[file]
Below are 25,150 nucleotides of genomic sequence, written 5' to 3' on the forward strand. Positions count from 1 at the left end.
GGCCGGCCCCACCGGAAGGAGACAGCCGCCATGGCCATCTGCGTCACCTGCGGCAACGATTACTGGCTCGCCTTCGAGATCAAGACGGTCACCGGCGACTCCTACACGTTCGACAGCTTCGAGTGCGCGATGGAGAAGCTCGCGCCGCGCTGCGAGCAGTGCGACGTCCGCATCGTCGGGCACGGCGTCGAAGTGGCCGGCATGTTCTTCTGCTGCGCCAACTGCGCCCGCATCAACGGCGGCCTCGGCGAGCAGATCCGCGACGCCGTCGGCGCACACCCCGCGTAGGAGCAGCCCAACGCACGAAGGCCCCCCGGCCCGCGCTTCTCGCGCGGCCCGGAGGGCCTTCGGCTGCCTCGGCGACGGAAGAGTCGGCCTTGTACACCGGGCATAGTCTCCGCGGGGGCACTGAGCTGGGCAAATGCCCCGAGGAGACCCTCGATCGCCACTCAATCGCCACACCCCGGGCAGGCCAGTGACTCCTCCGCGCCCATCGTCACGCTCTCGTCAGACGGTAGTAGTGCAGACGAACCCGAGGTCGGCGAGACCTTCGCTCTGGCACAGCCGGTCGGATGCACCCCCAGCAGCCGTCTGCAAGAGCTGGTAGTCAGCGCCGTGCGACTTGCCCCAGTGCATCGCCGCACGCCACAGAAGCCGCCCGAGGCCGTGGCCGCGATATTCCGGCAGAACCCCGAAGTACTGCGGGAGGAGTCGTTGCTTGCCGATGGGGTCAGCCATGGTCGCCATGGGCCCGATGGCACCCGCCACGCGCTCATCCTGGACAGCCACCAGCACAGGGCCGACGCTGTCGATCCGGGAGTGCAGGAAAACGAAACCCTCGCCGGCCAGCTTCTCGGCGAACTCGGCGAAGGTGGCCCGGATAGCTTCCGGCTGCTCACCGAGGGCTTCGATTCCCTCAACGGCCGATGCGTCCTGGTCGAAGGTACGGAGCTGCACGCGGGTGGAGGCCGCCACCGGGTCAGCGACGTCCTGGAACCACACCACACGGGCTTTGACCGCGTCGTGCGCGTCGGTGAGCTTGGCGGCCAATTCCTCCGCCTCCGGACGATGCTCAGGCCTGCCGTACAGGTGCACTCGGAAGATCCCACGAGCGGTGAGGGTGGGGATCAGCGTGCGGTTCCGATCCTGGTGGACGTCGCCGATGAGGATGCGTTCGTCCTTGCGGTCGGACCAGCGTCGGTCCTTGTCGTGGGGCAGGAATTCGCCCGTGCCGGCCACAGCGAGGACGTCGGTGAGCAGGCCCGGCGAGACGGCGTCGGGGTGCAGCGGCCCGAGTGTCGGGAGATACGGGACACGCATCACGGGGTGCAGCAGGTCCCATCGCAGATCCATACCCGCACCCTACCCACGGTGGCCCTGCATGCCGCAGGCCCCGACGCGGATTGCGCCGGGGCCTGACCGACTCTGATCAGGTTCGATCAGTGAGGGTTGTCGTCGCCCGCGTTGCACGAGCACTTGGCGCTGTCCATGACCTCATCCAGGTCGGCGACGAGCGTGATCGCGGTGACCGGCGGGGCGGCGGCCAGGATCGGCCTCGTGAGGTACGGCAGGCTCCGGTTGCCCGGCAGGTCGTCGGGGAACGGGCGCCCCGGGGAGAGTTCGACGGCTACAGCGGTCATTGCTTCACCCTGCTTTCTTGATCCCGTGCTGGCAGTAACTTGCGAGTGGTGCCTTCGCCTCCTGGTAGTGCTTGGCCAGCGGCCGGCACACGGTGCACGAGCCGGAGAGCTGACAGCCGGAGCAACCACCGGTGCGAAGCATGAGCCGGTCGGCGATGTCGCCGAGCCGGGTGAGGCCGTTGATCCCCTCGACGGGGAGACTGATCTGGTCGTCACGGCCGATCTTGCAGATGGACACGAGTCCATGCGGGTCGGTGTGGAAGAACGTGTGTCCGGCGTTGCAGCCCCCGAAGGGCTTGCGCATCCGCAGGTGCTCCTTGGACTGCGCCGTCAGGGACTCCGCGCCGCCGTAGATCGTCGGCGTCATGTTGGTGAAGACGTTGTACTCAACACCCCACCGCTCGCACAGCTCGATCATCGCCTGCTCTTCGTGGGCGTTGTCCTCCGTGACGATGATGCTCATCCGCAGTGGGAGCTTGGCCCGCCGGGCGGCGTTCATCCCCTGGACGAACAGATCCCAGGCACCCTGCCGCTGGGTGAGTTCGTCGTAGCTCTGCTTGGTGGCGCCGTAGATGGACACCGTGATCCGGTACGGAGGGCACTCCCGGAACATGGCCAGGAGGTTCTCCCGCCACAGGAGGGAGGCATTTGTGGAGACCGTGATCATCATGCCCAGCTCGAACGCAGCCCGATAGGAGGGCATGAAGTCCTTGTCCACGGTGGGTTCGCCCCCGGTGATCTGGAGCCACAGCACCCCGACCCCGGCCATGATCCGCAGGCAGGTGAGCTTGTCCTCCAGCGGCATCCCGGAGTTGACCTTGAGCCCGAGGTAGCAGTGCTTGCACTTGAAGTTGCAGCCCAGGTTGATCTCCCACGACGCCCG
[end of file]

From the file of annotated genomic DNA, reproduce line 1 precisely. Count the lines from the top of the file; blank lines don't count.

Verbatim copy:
Below are 25,150 nucleotides of genomic sequence, written 5' to 3' on the forward strand. Positions count from 1 at the left end.